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Manhattan millionaire places strict limits on daughters’ inheritance

A millionaire real estate magnate has prevented his daughters from accessing a share of their inheritance unless they follow the strict terms outlined in his will.

Maurice Laboz, who died this year aged 77, left his two daughters US$10 million (AU$13.7 million) each, according to the New York Post, which they can only access when they turn 35. The pair, aged 21 and 17, must therefore wait a considerable amount of time before receiving the money.

Mr Laboz’s wife is expected to contest the will, having been left out entirely. According to the deceased’s will, his spouse signed a prenuptial agreement that limited her rights.

Inheritance limitations

The Laboz sisters will be able to receive some of their inheritance before their 35th birthdays, provided they follow stipulations in the will. For example, the eldest daughter will receive $500,000 when she gets married, but only if her prospective husband gives up his rights to her fortune.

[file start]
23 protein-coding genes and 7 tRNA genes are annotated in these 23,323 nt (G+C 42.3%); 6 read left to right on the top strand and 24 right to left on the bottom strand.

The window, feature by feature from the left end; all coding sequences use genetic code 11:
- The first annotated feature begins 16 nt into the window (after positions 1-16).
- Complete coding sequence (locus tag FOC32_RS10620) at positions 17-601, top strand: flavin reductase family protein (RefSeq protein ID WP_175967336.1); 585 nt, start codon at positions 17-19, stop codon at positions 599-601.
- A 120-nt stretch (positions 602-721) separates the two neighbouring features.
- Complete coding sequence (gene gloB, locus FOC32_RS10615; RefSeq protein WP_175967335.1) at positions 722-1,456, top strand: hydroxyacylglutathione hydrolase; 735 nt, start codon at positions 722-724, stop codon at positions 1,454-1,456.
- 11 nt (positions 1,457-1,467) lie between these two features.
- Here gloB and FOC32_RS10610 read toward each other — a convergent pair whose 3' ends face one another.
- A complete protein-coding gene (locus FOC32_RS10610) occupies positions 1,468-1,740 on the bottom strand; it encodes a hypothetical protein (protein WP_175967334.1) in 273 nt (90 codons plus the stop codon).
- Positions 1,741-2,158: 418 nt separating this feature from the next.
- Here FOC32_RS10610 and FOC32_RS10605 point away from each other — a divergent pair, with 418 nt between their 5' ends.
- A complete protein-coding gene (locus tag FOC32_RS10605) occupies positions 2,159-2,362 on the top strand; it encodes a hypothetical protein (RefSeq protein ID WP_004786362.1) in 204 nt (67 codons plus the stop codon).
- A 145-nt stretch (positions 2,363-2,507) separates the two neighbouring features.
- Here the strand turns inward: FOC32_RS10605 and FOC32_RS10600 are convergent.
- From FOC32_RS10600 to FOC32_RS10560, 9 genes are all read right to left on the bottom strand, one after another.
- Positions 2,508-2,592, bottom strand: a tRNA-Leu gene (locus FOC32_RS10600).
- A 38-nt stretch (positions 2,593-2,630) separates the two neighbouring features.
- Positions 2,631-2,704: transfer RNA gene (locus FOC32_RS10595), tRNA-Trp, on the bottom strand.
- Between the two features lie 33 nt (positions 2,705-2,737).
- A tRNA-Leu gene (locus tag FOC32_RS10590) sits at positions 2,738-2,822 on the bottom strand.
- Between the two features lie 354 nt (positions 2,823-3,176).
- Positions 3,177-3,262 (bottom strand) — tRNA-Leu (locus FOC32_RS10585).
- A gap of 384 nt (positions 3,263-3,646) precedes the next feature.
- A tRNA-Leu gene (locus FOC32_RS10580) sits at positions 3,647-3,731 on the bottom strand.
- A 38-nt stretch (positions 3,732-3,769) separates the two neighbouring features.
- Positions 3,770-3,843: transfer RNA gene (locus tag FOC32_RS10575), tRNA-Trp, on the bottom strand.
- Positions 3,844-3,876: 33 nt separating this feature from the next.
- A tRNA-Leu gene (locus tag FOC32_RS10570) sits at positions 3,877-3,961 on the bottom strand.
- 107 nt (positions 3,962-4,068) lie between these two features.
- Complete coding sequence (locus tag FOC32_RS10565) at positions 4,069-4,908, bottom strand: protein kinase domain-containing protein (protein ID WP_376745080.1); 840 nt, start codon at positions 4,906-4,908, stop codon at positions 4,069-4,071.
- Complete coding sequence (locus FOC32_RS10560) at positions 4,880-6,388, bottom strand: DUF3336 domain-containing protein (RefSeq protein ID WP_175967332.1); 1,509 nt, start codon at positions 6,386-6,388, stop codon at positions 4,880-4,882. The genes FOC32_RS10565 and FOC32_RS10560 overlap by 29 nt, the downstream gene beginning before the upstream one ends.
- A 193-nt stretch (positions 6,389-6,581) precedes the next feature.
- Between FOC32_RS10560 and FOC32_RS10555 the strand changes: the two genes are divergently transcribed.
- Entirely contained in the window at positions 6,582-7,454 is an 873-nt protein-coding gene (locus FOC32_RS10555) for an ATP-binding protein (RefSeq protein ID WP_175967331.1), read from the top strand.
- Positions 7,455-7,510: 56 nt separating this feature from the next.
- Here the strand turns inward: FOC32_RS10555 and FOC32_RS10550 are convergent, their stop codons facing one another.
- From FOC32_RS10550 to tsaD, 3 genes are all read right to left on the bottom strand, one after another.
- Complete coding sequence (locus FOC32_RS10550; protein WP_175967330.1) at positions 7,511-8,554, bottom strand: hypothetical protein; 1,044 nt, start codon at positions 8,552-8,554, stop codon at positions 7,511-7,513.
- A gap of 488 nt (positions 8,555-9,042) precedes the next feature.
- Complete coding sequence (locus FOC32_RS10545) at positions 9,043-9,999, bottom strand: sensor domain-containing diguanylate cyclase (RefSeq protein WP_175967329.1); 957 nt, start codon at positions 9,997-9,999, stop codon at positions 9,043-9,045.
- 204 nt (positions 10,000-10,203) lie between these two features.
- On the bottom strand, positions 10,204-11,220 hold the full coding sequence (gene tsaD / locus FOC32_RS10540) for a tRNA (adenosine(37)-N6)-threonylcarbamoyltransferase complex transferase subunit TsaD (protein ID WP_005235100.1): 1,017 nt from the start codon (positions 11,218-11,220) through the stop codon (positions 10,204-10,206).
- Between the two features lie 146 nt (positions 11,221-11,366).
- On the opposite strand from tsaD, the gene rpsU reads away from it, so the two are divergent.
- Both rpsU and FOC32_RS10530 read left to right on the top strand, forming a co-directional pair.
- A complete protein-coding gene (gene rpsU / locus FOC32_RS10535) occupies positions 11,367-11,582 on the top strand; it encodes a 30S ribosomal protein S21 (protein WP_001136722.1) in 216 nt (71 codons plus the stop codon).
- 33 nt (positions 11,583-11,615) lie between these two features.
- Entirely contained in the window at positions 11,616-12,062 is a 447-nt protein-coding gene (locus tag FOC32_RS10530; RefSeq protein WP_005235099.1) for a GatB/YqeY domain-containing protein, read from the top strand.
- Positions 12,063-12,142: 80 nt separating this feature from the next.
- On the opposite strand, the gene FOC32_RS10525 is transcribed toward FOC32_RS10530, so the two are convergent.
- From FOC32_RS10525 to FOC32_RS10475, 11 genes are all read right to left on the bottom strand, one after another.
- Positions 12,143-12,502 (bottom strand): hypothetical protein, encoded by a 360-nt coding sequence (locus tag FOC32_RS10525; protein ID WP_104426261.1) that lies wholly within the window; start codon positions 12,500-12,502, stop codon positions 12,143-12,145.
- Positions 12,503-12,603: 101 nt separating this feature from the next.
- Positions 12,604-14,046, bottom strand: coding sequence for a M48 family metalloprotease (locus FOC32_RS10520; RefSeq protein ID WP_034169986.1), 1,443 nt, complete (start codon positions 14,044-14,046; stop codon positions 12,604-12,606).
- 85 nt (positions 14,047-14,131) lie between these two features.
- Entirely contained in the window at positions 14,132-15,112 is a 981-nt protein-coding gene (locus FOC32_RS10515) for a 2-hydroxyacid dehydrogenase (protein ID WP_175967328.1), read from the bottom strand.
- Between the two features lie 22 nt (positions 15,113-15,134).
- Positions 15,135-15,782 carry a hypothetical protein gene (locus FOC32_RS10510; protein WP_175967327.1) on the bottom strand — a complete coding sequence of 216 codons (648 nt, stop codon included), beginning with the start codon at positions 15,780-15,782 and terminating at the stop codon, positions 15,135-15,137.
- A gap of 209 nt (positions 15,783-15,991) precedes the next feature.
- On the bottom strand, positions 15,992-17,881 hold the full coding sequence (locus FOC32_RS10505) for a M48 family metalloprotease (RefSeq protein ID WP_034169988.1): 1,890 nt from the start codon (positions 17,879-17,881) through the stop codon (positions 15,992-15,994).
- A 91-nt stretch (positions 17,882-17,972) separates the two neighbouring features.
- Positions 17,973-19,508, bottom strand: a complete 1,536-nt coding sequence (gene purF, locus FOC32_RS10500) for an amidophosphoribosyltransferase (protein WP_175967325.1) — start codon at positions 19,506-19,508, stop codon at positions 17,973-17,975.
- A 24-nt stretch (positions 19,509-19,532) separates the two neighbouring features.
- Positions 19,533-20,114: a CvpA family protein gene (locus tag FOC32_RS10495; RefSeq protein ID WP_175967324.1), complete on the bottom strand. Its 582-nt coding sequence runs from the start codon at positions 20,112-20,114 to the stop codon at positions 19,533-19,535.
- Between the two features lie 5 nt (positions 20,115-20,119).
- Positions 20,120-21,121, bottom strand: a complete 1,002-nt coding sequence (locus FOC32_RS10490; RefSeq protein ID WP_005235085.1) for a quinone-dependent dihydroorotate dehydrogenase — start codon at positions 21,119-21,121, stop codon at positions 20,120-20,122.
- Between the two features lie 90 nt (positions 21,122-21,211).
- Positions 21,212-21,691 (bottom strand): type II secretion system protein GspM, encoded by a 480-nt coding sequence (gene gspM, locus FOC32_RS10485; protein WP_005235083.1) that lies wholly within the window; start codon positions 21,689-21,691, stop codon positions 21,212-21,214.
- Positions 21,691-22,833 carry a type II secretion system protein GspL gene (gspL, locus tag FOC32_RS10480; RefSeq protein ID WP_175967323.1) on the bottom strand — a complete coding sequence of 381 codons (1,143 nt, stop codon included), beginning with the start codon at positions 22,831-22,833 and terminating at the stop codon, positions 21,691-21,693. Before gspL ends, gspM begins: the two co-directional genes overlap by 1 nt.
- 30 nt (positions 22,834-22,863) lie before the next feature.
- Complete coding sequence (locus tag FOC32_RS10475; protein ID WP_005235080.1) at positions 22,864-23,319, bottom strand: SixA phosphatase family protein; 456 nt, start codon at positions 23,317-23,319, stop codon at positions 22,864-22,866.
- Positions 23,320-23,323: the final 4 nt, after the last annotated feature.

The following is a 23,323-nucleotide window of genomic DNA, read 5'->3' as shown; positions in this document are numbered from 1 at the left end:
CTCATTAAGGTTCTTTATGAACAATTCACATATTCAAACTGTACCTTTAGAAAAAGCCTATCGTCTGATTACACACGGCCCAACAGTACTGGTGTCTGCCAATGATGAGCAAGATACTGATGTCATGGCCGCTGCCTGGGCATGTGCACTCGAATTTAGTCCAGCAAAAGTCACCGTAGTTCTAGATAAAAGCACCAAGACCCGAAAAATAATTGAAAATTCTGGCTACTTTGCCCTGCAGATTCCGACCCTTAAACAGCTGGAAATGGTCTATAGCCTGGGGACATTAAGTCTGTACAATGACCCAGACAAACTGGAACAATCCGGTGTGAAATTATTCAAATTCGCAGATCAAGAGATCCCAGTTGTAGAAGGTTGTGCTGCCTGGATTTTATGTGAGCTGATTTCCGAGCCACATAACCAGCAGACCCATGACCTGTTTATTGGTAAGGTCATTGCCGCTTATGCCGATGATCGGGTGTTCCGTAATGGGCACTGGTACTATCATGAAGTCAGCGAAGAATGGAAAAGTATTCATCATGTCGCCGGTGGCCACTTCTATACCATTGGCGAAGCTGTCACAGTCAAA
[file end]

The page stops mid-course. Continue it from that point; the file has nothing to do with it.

She is also due to receive $750,000 when she graduates from university, as long as it’s an esteemed institution. The elder Ms Laboz must write a 100-word summary of why she needs the money, which requires approval from trustees.

The deceased also tried to encourage his offspring to secure lucrative jobs; each daughter will receive triple their annual salary from their inheritance. If they become mothers and stop work, they’ll receive 3 per cent of their trust each year, but only for children born in wedlock.

Mr Laboz also provided 3 per cent annually for his daughters if they become caregivers to his wife, who he was divorcing at the time of his death.

Contesting a will in NSW

Writing a detailed will is often an excellent way of ensuring your assets are distributed according to your wishes when you die.

However, the above case highlights how some people may expose themselves to an inheritance dispute if their will leaves out spouses, or places too many limits on beneficiaries.

If you feel that you have not been adequately provided for in a loved one’s will, or you would like to contest a will because you believe it places unfair restrictions on you, contacting a seasoned lawyer can help.

no-win, no-fee legal team can take you through current NSW legislation and let you know whether your case has a high chance of success. You also won’t have to pay any costs unless you receive a settlement.

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Contesting Wills
 — Gerard Malouf & Partners

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